Common bile duct

The common bile duct is a small, tube-like structure formed where the common hepatic duct and the cystic duct join. Its physiological role is to carry bile from the gallbladder and empty it into the upper part of the small intestine (the duodenum). The common bile duct is part of the biliary system.

Bile is a greenish-brown fluid that helps digest fats from our food intake. It is produced by the liver and stored and concentrated in the gallbladder until it is needed to help digest foods. When food enters the small intestine, bile travels through the common bile duct to reach the duodenum.

Gallstones are hard deposits that form inside the gallbladder when there is too much bilirubin or cholesterol in the bile. Although a person may have gallstones for many years without feeling any symptoms, gallstones can sometimes pass through the common bile duct, causing inflammation and severe pain. If a gallstone blocks the common bile duct, it can cause choledocholithiasis. Symptoms of choledocholithiasis include pain in the right side of the abdomen (biliary colic), jaundice, and fever. Choledocholithiasis can be life-threatening if not diagnosed and treated immediately.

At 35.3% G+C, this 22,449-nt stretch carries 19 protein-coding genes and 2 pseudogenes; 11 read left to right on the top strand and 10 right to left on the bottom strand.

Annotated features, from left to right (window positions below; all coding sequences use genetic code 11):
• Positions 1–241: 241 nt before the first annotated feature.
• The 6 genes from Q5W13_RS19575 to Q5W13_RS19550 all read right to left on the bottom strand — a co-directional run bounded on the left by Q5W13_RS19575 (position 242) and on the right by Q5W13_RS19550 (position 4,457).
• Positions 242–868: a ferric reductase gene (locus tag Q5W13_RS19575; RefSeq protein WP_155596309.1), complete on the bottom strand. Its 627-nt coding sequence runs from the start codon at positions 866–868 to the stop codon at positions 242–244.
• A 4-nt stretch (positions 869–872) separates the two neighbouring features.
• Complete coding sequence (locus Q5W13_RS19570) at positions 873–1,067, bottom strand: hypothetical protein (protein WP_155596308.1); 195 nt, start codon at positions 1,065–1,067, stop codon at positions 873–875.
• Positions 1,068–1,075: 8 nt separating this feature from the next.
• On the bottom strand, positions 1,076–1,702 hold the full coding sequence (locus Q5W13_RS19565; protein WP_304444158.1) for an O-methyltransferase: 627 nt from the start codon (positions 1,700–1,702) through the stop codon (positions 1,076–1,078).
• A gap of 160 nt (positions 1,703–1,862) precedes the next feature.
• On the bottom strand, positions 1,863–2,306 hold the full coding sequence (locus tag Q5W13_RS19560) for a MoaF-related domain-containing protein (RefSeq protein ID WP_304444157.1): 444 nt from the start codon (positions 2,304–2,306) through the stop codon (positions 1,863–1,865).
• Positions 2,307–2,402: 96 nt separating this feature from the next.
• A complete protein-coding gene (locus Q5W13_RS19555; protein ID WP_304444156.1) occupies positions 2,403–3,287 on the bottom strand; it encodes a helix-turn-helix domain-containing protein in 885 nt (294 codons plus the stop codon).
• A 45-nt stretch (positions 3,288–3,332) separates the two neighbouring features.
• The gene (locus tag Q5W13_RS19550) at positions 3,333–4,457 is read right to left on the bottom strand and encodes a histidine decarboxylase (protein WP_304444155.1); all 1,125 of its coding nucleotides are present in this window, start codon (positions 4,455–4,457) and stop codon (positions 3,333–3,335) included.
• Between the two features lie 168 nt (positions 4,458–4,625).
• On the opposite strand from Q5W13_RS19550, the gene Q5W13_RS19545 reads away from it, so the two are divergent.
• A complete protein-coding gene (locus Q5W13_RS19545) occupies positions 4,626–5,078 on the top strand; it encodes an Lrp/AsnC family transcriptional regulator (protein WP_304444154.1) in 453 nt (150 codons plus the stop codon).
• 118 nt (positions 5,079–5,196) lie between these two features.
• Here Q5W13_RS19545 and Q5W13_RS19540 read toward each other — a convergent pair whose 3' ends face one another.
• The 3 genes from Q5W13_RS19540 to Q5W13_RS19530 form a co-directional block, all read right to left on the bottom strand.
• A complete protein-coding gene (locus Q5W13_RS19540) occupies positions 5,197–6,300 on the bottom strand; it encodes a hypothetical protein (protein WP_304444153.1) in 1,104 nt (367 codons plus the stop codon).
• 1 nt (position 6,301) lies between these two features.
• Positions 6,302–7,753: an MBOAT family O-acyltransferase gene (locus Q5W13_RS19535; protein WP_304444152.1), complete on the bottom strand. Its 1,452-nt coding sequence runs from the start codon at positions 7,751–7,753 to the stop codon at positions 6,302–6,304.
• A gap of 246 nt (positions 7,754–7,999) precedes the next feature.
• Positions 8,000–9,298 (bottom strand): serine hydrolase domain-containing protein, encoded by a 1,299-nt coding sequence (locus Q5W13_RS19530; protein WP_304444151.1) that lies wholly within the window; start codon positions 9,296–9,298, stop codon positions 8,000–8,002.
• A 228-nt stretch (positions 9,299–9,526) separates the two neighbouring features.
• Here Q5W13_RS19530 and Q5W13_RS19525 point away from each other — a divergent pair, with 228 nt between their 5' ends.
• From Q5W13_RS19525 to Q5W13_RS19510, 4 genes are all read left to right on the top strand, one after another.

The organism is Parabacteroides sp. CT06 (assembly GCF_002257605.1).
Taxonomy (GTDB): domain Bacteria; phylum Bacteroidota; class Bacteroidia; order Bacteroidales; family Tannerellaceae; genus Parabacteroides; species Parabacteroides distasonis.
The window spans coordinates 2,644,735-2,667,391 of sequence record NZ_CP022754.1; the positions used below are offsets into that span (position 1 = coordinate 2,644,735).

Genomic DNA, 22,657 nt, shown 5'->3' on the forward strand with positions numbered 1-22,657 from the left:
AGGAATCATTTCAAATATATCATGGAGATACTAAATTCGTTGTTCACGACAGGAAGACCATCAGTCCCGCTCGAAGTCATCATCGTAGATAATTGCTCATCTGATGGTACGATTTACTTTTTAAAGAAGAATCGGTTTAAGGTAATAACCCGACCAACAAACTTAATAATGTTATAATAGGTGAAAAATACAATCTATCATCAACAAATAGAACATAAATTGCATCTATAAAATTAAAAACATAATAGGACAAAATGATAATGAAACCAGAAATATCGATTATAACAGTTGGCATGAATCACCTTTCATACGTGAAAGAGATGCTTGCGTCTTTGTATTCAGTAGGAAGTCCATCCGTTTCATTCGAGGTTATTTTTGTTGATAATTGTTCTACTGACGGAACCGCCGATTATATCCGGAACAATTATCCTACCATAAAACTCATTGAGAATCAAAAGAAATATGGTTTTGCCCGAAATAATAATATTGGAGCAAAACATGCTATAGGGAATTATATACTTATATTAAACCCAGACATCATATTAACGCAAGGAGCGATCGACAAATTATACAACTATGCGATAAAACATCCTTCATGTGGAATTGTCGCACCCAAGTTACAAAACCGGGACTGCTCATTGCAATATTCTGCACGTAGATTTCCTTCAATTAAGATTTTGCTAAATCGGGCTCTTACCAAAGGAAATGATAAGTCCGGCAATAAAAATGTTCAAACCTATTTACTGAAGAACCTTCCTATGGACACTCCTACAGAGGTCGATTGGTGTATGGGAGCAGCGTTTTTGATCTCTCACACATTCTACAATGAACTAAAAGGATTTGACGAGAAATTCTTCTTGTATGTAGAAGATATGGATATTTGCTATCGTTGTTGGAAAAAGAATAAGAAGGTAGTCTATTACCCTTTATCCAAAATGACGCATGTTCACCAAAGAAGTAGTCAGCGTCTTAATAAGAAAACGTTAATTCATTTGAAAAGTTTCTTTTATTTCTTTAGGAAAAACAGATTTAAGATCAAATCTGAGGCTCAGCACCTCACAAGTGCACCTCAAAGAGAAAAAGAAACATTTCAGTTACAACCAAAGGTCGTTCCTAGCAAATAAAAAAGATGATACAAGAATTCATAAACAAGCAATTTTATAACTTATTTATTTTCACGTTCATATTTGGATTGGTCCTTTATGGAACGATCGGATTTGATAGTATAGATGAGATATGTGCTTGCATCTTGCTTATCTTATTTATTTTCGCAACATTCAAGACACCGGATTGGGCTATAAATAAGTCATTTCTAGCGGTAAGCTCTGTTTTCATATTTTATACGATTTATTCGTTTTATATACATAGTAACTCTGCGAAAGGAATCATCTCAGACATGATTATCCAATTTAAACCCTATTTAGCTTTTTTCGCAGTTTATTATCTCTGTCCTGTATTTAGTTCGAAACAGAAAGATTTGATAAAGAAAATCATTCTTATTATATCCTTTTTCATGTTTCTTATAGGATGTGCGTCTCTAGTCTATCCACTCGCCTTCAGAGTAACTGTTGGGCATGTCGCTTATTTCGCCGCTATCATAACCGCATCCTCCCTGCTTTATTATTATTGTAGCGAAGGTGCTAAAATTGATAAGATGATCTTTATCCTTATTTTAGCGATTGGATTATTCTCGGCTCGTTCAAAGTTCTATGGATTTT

Written and medically reviewed by the Healthline Editorial Team
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In Depth: Common bile duct

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